In this way, a person must as if progress to the deeper aspects of the self to find the “past self”. A person can begin with an image, an emotion, or an awareness, but it always has to progress to the deeper levels to find the “past self”. In other words, the “past self” is not found with images, emotions, or awareness . . . they only point the way.
There are many things that seem to affect the sensing of the “past self” which include:
- States of mind – generally, the more worldly the state of mind the less the “past self” is sensed
- The strength of the “immediate self” – the stronger the “immediate self”, the less the “past self” is sensed . . . this shows that the “immediate self” is so powerful that it pushes the “past self” away
- Age – this often causes a deadening or a weariness of the self overall which makes it harder to sense the “past self”
A person generally has to put themselves in a particular state of mind in order to sense the “past self”. Interestingly, this often takes on a religious quality as you go deeper. This is because much of the “religious sense” is similar to the sensing of the “past self”. Some traits of this include:
- Must be open to the “past self”.
- Must “let go” of the “immediate self” and ego. The stronger the “immediate self” the harder it is to discover the “past self”.
- Must allow things to happen. This requires a lessening in the power of the “immediate self” and ego.
Because of the similarity between the “religious sense” and the “past self” its not surprising that the theme of the “past self” is seen a lot in religion. Some aspects of this include:
- The emphasis on “becoming like a child” which is seen in many religions.
- The idea of reincarnation.
- In Buddhism there is the theme of remembering ones past lives.
- “Living memories”. This is a term I use that refers to memories that seem to be another person (see my article “Thoughts on the ‘living memories’ in contemplation – a window to the Interior Self“).
So what we see is that the “past self” passes into other aspects of the self. In this way, we could say that there is this progression (going from superficial to deeper):
- Memory with “immediate self” – The memory of actual events in ones past.
- Memory without “immediate self” – The memory of a childlike quality . . . not based in actual events.
- Memory of “past self” – The memory of another life.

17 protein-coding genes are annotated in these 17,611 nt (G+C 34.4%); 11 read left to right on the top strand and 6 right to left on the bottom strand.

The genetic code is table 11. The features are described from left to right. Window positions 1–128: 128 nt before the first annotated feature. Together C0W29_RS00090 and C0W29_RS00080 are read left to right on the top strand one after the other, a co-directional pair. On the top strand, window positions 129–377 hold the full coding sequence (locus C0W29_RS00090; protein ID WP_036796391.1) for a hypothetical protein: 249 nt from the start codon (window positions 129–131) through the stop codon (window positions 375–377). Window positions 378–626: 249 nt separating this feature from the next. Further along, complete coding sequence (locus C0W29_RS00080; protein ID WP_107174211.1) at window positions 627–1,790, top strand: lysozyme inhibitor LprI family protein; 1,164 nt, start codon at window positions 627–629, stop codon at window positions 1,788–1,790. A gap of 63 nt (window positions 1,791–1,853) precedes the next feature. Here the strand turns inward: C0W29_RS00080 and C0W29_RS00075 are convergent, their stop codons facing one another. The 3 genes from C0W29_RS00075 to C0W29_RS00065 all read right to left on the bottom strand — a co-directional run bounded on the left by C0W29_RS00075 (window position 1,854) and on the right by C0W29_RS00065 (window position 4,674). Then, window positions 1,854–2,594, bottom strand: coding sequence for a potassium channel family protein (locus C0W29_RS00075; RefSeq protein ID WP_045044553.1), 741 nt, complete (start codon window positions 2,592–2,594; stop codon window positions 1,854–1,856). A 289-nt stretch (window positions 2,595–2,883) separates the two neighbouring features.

The fact is that this tendency to feel as if there is another “life” is based on the fact that the “past life” is another life . . . it is different from your “immediate self”. As a result, the “past self” tends to be “felt” as another life. Because of this, its not all that surprising that people tend to believe in things like reincarnations and other lives. They are really sensing their “past self” as another self.
This sense of another self, though, isn’t perceived as another self alone, that is removed and separate from you, like an actual person. There is this quality of it being “separate but with a connection” to you. This, it seems to me, gives it some unique qualities, such as:
- A spiritual quality.
- A sense of some “guardian” or “something watching over you”.
- A sense of “magical abilities”.
- A sense of “hidden qualities”.
- A sense that there is “more”.
This gives a greater and deeper sense to ones self and how one perceives who one is. Perhaps one could say that the great depth of what a person is, and what they are, is found in the sense of the “past self”?
What we can see is that one of the benefits of sensing the “past self” is that it tends to “link” different aspects of ones self’s. It makes ones self more whole and unified. I often speak of the quality of “linking” different aspects of ones self as the ‘cross-self experience’ (see my article “Thoughts on observing the “nature-as-living” images – the ‘cross-self experience’ – the ‘pre-imagination’“). Some ways that promote this experience include:
- Some religions.
- The recollecting of ones past.
- Having a simple “childlike” way.
- An attitude of openness.
- The forgetting of ones “immediate self”.
- Even something like a psychoanalysis or a deep inquiry into ones self.
- Contemplation or meditation of some sort.
Oftentimes, though, the sensing of the “past self” tends to jump into the “religious sense” and the “past self” is forgotten altogether. But when this happens one loses the “past self”. I think this is a common scenario. Sensing the “past self” is beneficial because it is a reflection of an aspect of ones self. The “religious sense” goes beyond ones self and tends to not reflect ones self. In this way, one as if “loses ones self” in the “religious sense”. One could also look at it from the perspective that there is this relationship:
- The “immediate self” – worldly
- The “past self” – deeper sense of self
- The “religious sense” – goes beyond self
As a result of this, one tends to quickly pass by the “past self” and go to the “religious sense” as it seems to be grander. But, in so doing, one loses the self-connection. One wants to try to keep this self-connection as it places a person in the world as a human being and gives them depth. In this way, we can see that being “too religious” actually impairs a person.
Copyright by Mike Michelsen